Is there a more reckless form of skateboarding than Street Luge?
As anyone who has ever ridden a go-kart will tell you, the closer to the ground you are the faster it feels like you are travelling.
Lying prone is just about as close to the ground as it is humanly possible to get, and given that these World Championships were taking course over the same descent as the stand-up Downhill Skateboarding competition over the same weekend, you realise that no concessions are made to offset the extra aerodynamism afforded by the streamlined feet-first silhouette.
That, and the fact that street luge offers no braking system both speak to the idea that there are limits to what hay-bails can do in terms of trackside protection at such speeds.
As alluded to in the downhill recap, the track here on the winding Punta Negra Dam road in deepest Argentina does not drop uniformly in height over distance, meaning some sections run faster than others.
Learning where nature can provide you with overtaking speed is a vital aspect of Street Luge and being able not only to memorise but recall in real time where this elections lie as you plummet downhill would prove vital in the finals.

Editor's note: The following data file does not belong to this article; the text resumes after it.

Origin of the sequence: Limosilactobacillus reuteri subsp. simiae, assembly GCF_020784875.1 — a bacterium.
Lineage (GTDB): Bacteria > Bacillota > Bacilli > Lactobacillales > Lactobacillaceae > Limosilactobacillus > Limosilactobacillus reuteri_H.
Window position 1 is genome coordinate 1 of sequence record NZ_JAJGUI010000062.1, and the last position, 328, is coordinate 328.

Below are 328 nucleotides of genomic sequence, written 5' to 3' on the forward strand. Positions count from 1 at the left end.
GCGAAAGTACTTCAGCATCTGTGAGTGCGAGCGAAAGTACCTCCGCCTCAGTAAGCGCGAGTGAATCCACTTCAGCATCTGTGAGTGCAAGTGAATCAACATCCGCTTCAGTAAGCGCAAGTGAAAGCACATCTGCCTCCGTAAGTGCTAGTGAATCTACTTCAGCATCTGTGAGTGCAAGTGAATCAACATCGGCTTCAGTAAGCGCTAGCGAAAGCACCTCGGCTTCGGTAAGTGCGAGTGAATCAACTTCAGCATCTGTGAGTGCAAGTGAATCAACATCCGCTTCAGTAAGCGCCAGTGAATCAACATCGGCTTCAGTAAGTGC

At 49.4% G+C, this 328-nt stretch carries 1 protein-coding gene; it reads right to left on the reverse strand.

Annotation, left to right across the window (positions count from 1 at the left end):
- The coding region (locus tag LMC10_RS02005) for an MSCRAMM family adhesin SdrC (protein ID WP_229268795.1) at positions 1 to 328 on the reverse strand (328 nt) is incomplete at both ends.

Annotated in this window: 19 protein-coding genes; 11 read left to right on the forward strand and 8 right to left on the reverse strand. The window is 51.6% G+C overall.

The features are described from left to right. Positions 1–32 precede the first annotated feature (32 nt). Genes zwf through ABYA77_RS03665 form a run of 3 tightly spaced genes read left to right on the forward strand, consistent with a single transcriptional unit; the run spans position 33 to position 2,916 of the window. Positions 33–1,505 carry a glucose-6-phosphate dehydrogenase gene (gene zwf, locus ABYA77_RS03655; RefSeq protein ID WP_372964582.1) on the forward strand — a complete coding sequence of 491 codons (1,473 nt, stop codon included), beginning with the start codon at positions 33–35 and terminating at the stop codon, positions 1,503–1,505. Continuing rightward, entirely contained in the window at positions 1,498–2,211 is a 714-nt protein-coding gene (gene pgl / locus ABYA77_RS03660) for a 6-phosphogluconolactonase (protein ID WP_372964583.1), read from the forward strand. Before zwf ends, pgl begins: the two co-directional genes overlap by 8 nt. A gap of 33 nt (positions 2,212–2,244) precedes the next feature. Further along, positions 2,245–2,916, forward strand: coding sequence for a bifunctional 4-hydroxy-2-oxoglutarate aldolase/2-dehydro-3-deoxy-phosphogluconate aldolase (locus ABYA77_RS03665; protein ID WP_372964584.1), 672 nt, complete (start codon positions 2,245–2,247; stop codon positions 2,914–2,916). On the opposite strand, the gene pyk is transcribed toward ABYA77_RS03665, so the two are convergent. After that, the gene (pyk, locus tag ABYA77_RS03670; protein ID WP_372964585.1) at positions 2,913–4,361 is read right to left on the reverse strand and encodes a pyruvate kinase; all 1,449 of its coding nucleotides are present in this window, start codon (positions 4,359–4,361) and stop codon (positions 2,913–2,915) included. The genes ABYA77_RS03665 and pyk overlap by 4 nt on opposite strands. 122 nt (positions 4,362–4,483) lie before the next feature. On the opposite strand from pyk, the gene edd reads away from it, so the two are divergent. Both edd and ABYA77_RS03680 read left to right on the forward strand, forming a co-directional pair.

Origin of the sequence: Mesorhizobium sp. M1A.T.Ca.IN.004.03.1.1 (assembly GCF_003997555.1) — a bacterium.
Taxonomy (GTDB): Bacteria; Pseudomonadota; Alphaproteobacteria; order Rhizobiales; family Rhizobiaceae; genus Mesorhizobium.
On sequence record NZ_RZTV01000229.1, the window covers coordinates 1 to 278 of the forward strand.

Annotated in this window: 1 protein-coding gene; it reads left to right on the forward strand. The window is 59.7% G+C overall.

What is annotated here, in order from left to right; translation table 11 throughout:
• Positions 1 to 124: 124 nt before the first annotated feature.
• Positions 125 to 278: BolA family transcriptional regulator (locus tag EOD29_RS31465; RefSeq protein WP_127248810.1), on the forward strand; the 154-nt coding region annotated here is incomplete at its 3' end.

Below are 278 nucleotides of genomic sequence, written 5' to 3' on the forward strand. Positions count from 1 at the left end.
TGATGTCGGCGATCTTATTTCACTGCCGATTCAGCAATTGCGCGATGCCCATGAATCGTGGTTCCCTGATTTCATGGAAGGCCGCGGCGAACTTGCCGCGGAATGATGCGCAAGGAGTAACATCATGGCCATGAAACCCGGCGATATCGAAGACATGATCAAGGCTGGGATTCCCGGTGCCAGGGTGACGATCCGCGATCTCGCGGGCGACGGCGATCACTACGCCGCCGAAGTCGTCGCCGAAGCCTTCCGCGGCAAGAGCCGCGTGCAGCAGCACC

In the Men’s final, Ryan Farmer bided his time in Roberto Maraca’s slipstream until making an audacious overtake on the straightaway heading into that merciless final left to take the crown, while in Women’s Karem Arces misread the opening hairpin and stacked on the outside edge allowing the remaining three to remain in formation through to the end.
Special mention must go to third-place CJ Wilkinson, a 58-year-old retired nurse who got into street luge through her son, and came back from a big crash the day before to become a bronze medalist in one of skateboarding’s most unforgiving genres.
As the MC noted: “Everyone who is here, wins!”
Men’s Street Luge World Champions 2022
1) Ryan Farmer
2) Roberto Marasca
3) Graham Brittain
Women’s Street Luge World Champions 2022
1) Loreline Pastor
2) Sabrina Riffenburgh
3) CJ Wilkinson